To celebrate our latest collection with Coline Assade, we teamed up with a selection of hand-picked creative talents, from artists to print makers and designers. We sent them jewellery from the collection with a single instruction – to let their imagination run wild. Enter Isabel Fishlock. Graduating from Central Saint Martins in 2010, Isabel has been designing prints and embroideries for fashion brands such as John Galliano, Aspinal and Diane Von Furstenburg ever since. Currently designing and consulting for Paul Smith, Isabel creates and sells her own art pieces – we caught up with her to hear more about her inspiration, and what she loves about Motley x Coline Assade.
The art I create is free and colourful.
I enjoy playing with big, thick bits of colour and I stay away from anything too tight or rigid. It’s always art I would want in my own house, and would want to look at everyday.
I’ve always been drawn to design and colour.
At the start of lockdown, I was made redundant from my job of 10 years at Paul Smith and I thought, it’s now or never. I’ve actually recently started working with a different team in the company, which is exciting, but the emphasis now is to stand on my own two feet.
The best part of working for a global brand was the teamwork and creative energy.
I was always collaborating with people from all over the world at Paul Smith, and working as part of a team. You had incredible craftsmen at your fingertips from different regions, from talented embroiderers to print makers. I loved seeing samples come back a little differently to what we had initially envisioned, because the makers layer their own skill on top of your design. Such a joy.
I think of myself as more of a designer than an artist.
I’ve always been drawn to 3D work over 2D work, because I have so much respect for the labour of love that goes into how physical objects are crafted. I’m not patient, so watching people hone a particular form of making over hours and days always impresses me. I love watching wood cutters at work – the patience and precision it takes to do their work is inspiring. One mistake and their work is gone.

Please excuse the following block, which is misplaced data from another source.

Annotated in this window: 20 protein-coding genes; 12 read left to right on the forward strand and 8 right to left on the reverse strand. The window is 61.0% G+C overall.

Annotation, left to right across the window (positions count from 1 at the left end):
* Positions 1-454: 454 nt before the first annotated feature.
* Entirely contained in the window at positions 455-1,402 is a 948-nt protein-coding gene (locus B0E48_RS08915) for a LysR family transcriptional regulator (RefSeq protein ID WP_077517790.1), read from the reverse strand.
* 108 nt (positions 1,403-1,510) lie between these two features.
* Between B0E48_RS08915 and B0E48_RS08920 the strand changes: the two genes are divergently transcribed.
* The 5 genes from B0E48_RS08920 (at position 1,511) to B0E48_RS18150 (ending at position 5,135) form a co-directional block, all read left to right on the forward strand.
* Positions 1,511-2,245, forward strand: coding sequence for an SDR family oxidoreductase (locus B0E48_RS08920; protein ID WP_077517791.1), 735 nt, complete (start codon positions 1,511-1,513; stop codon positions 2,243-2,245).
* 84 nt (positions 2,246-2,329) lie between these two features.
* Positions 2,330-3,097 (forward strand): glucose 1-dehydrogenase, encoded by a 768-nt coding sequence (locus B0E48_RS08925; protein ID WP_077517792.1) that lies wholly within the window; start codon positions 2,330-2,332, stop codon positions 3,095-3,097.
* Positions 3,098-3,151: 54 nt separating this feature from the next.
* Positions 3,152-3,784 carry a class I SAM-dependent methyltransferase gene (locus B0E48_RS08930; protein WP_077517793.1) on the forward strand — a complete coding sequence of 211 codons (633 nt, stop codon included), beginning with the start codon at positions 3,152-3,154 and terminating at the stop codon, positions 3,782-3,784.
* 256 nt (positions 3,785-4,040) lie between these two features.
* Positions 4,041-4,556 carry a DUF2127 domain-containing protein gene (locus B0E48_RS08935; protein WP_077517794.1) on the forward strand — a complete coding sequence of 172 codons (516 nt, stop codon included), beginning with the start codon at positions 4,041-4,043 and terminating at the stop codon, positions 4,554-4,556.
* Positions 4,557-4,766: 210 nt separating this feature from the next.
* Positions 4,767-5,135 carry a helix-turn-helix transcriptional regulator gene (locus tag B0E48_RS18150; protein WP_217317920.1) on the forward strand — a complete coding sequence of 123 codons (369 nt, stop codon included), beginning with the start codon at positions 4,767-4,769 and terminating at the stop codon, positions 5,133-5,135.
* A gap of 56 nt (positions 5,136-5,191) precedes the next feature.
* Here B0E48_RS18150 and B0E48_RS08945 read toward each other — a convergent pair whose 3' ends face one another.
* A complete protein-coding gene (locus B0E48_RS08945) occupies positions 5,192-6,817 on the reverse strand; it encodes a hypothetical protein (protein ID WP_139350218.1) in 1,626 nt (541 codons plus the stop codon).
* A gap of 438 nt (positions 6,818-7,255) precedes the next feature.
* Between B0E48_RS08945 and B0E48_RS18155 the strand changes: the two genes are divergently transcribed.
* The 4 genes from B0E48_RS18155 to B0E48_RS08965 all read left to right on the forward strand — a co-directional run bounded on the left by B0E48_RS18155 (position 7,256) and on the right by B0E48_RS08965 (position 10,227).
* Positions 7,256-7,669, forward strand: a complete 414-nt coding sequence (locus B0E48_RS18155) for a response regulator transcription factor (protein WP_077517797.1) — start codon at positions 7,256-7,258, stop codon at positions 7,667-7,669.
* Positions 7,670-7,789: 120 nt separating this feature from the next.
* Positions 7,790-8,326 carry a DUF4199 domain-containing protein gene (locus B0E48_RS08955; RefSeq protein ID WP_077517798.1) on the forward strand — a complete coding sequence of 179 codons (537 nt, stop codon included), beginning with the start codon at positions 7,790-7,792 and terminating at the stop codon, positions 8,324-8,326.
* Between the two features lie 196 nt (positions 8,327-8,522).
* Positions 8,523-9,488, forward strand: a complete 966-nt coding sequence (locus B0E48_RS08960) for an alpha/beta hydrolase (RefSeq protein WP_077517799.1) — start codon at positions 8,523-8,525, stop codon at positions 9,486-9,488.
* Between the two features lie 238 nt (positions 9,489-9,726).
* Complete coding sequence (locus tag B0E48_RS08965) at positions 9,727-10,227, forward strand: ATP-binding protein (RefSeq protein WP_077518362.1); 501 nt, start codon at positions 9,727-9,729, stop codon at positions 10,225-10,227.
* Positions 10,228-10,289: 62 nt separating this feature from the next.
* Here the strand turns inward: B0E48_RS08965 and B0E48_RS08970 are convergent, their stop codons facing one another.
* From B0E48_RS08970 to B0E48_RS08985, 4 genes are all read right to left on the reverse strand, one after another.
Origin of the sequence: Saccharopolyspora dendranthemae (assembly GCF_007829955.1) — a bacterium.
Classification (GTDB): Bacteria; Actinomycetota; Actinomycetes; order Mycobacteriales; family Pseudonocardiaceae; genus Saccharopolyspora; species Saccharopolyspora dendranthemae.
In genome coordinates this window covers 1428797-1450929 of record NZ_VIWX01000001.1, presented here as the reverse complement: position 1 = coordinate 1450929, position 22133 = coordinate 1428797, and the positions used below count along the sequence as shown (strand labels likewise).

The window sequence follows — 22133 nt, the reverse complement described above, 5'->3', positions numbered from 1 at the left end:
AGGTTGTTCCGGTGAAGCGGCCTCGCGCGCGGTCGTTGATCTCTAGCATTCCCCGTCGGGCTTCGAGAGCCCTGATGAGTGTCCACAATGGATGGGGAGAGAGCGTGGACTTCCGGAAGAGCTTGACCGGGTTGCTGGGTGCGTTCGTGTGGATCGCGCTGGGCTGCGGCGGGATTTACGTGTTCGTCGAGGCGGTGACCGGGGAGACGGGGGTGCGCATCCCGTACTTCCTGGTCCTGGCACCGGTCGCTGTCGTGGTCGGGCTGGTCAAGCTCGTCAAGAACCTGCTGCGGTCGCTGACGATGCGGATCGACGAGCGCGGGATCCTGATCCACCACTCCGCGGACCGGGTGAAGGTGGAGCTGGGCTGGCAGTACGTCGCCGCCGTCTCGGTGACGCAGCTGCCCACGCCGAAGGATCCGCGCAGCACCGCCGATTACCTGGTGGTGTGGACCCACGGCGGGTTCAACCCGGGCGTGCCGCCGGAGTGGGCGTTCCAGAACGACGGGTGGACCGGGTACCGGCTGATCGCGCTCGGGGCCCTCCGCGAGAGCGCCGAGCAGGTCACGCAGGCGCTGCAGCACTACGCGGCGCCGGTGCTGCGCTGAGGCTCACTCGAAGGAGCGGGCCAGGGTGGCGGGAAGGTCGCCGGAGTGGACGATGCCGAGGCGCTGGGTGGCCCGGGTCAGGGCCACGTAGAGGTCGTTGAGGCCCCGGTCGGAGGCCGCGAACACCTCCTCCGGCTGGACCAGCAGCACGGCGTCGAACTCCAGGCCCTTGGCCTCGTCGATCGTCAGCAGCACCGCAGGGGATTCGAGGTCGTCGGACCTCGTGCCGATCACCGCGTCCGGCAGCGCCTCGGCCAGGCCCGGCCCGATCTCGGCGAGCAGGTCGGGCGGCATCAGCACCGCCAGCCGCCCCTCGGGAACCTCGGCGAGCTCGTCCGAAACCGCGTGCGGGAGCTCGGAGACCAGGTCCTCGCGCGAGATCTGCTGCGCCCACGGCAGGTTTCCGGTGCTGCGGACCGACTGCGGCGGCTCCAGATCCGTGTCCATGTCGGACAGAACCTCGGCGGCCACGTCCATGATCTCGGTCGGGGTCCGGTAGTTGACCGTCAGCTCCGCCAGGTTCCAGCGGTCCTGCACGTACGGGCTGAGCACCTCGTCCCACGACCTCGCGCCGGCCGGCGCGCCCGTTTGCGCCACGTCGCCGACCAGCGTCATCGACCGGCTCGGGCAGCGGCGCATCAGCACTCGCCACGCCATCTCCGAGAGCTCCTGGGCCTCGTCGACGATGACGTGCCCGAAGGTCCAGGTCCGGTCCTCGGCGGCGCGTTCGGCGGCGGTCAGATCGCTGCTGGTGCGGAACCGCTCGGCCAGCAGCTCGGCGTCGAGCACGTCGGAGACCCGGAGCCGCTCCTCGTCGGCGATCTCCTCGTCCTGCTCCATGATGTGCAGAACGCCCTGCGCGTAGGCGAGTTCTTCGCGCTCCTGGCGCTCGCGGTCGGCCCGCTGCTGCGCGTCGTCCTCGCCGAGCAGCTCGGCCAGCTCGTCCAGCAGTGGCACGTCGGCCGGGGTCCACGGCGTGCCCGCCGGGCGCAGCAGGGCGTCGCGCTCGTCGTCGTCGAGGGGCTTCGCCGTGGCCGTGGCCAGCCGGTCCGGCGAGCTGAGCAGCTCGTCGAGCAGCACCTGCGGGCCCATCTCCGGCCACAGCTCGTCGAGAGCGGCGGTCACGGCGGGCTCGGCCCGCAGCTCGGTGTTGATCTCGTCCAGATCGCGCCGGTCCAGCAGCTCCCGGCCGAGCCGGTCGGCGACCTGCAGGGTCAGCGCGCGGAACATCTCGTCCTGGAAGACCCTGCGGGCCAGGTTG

I’m inspired by gardens and old houses.
Old bits of jewellery, textile design and things you find around the home influence me. I’m drawn to folk art from all over the world, rather than a particular famous artist. Places like the Ashmolean in Oxford, or the jewellery collection at the British Museum, is really inspiring.
The most frustrating part of working for yourself is the admin.
All the processes around the art take a lot more time than you would think – marketing, selling and packaging is a big part of my day to day.
But it’s worth it when people photograph my work in their homes.
Knowing something joyful I’ve made is in someone’s home, and knowing that the piece is just what they were looking for (often after a very long time), is the best part of my job.
I like the green man-inspired element of Coline Assade’s collection.
The crouching creature with green topaz eyes fit in quite well with the toadstools, and I chose the colours to compliment the greens in the piece. I cut out the mushrooms with a scalpel to make it a little more three dimensional with the video. I love the wonky surrealism of it, there’s a lot of movement in Coline’s work.
My favourite thing I’ve ever made was a film for my foundation course.
It was a black and white film of fabric moving backwards; really simple but beautiful.